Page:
Frozen Testes Restore Fertility In Monkeys, Offering Hope To Childhood Cancer Survivors

D-briefBy Roni DenglerMar 21, 2019 10:13 PM


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Baby Grady at 2 weeks old. (Credit: OHSU) Childhood cancers rob kids of their youth. The treatment often saves lives but steals their opportunity to have kids of their own. About 30 percent of childhood cancer survivors become permanently infertile thanks to chemotherapy and radiation treatment. Now researchers show they can restore fertility to sterile male monkeys that received chemotherapy as youngsters by cryopreserving immature testicular tissue. A young female monkey conceived from the preserved tissue is proof the approach works. The breakthrough is the final step before human trials, the researchers say. "This advance is an important step toward offering young cancer patients around the world a chance at having a family in the future,” Kyle Orwig, a reproductive biologist at the University of Pittsburgh School of Medicine, who led the new research, said in a statement. “Having succeeded in producing a live-born and healthy baby, we feel that this is a technology that is ready for the human clinic.”

Preserving Possibility

When boys reach puberty, their testosterone ramps up. The hormone kicks stem cells into gear to produce sperm. But chemotherapy or radiation treatment for cancer can kill these stem cells. Boys don't make mature sperm before puberty, so cancer treatment can leave them infertile. Previous research from other groups showed that immature testicular tissue from mice, pigs and monkeys could develop under the skin of mice to produce mature sex cells capable of generating offspring. The work suggested to Orwig that it might be possible to save fertility in young cancer survivors. The researchers removed one testis from pre-adolescent rhesus macaque monkeys and cryopreserved the tissue. The young monkeys had been treated with chemotherapy, but the dose was not enough to make them infertile. About six months later, before the animals reached puberty, the team removed the monkeys’ other testis. Then they thawed and grafted the tissues back into the same animal. Over the next several months, the monkeys went through puberty and the grafts grew. When the researchers removed the grafts from the animals and dissected them, they found mature sperm.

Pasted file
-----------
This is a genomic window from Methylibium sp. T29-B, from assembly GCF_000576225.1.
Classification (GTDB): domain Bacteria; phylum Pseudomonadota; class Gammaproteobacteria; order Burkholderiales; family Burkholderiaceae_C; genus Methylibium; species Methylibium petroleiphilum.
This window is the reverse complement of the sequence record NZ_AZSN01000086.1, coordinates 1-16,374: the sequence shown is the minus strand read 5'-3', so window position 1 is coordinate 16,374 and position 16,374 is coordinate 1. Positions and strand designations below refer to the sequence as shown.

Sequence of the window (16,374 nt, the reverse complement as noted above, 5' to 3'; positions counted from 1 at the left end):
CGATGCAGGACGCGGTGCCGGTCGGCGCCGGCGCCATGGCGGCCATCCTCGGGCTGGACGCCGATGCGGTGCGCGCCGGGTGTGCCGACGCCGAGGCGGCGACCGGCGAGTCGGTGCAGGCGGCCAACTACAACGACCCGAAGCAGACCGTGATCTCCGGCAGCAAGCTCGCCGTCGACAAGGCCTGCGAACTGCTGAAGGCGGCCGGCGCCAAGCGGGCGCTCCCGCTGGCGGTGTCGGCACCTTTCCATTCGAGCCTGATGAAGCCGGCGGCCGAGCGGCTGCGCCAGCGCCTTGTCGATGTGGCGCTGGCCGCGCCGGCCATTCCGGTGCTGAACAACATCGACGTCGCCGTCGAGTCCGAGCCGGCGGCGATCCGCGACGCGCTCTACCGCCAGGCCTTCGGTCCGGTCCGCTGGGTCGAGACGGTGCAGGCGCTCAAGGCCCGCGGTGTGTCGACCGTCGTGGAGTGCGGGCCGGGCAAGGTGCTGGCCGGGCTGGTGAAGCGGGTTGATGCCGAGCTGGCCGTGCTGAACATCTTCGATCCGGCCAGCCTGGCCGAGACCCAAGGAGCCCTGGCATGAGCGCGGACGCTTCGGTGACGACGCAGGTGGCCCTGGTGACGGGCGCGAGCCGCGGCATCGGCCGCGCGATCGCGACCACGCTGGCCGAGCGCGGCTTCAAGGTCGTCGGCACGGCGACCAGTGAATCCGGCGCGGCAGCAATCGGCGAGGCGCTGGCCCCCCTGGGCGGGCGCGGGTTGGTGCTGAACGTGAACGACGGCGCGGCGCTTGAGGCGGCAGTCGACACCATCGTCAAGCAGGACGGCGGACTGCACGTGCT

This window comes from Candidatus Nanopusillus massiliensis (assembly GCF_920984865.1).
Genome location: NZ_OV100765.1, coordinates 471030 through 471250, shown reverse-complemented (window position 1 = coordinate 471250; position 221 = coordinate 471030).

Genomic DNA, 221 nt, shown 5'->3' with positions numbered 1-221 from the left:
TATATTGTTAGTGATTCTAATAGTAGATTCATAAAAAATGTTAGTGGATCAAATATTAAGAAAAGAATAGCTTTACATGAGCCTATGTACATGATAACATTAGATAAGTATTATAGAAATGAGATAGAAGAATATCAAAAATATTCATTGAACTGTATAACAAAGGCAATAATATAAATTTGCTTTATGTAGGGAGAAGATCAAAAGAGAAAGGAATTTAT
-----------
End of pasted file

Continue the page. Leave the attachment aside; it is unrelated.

Baby Grady

The team used the sperm from the grafts to impregnate female rhesus macaques by intracytoplasmic sperm injection, a commonly-used in vitro fertilization technique. Out of six females, one became pregnant in December 2017. The researchers monitored the pregnancy by ultrasound. On April 16, 2018, a healthy female baby monkey was born by cesarean section, the researchers report today in the journal Science. The researchers named the baby monkey Grady, a portmanteau of “graft-derived” and “baby.” Today Grady is a social, playful and healthy 11-month old. The research shows mature sperm can develop from immature tissue that was once frozen, even in once-infertile animals treated with chemotherapy, Orwig told Discover. As tissues from kids with cancer may have to remain frozen for many years, “the freezing and thawing [of testicular tissue] was the most important aspect of this study,” he said. “This was really the last step on the road to translating to the human clinic,” Orwig said.

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